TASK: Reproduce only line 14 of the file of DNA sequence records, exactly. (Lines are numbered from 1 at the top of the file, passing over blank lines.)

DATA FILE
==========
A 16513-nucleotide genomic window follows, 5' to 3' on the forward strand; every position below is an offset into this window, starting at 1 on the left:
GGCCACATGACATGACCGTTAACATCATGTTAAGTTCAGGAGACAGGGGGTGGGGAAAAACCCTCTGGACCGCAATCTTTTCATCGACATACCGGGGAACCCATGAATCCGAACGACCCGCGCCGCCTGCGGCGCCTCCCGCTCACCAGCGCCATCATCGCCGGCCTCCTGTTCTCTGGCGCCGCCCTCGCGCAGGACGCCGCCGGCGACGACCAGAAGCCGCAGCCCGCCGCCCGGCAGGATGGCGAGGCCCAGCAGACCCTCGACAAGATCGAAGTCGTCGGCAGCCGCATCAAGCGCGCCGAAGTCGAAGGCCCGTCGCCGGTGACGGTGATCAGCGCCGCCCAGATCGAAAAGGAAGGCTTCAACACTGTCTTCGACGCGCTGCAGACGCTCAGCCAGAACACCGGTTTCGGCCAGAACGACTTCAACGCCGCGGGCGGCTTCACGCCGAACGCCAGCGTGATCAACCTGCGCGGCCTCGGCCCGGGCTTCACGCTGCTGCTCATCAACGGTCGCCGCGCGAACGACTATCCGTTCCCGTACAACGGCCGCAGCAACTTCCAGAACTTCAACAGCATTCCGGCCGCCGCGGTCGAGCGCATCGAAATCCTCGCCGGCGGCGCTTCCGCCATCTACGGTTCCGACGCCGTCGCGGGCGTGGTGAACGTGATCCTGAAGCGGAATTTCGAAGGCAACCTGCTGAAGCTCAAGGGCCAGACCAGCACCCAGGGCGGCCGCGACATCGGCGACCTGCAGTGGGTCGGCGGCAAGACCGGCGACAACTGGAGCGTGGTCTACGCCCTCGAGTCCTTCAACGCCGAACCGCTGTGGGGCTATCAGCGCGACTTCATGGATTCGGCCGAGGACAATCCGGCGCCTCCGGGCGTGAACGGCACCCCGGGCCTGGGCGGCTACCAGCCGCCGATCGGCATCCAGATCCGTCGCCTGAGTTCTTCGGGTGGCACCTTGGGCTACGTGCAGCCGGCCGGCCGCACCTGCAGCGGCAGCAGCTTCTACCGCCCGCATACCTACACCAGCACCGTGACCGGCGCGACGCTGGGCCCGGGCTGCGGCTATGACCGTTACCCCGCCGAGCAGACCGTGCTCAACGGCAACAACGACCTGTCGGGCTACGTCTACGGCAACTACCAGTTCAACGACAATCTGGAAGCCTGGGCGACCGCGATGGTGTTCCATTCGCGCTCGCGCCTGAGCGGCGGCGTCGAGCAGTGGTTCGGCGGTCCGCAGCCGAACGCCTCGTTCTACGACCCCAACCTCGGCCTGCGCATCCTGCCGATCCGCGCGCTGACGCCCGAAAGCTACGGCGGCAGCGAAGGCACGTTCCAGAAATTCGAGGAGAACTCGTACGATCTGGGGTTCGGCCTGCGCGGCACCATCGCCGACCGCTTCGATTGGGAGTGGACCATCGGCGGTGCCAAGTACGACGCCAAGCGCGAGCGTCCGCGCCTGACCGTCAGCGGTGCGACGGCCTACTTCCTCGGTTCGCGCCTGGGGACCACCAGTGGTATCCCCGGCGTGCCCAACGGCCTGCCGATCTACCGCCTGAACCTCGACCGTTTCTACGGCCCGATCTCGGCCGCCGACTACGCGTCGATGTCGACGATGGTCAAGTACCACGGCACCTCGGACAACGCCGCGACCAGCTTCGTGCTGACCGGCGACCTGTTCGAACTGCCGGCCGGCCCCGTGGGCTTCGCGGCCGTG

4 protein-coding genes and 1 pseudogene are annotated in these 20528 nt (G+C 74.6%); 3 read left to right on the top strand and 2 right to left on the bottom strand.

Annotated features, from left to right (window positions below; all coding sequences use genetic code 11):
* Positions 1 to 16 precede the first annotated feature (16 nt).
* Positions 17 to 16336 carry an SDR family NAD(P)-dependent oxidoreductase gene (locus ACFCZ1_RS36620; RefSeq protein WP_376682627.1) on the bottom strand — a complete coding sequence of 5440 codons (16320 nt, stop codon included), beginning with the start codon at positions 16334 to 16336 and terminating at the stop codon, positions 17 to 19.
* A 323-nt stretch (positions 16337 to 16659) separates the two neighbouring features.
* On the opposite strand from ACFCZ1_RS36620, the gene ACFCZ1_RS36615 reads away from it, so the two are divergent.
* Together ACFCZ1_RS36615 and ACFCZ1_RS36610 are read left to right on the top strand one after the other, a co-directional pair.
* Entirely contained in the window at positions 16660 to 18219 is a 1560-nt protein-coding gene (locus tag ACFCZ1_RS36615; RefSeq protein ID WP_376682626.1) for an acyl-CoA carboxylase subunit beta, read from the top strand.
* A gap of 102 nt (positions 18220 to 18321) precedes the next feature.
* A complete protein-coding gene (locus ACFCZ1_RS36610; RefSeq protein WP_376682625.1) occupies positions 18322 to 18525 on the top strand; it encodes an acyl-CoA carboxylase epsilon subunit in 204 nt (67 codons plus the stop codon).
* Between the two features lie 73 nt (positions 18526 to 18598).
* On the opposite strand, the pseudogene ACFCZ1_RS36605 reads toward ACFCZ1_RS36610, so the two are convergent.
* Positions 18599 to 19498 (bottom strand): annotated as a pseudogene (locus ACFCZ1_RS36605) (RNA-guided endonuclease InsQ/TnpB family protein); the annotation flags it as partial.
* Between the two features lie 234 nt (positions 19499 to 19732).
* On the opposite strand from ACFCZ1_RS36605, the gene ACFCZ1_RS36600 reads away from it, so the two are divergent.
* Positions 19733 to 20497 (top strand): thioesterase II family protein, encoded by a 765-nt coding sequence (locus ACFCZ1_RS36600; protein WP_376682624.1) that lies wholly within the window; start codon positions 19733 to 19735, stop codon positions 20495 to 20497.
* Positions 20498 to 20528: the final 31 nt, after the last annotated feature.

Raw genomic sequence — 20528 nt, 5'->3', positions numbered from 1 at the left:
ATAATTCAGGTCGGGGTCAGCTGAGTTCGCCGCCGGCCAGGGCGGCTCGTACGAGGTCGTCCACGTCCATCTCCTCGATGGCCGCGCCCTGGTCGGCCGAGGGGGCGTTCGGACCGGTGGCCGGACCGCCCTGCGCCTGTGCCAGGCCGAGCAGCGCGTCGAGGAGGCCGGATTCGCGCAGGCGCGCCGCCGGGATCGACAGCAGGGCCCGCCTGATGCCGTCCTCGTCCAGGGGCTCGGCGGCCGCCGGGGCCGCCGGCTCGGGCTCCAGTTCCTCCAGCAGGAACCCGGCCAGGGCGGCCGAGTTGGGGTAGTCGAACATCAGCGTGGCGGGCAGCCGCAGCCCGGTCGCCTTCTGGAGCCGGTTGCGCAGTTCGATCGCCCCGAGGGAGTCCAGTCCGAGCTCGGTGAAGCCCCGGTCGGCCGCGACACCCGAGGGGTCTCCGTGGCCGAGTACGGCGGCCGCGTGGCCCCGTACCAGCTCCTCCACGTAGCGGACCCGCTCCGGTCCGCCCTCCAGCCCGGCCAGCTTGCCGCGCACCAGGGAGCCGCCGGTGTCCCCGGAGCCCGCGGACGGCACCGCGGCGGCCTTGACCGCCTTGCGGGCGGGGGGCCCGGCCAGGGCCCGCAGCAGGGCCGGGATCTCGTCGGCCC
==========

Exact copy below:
* On the opposite strand, the pseudogene ACFCZ1_RS36605 reads toward ACFCZ1_RS36610, so the two are convergent.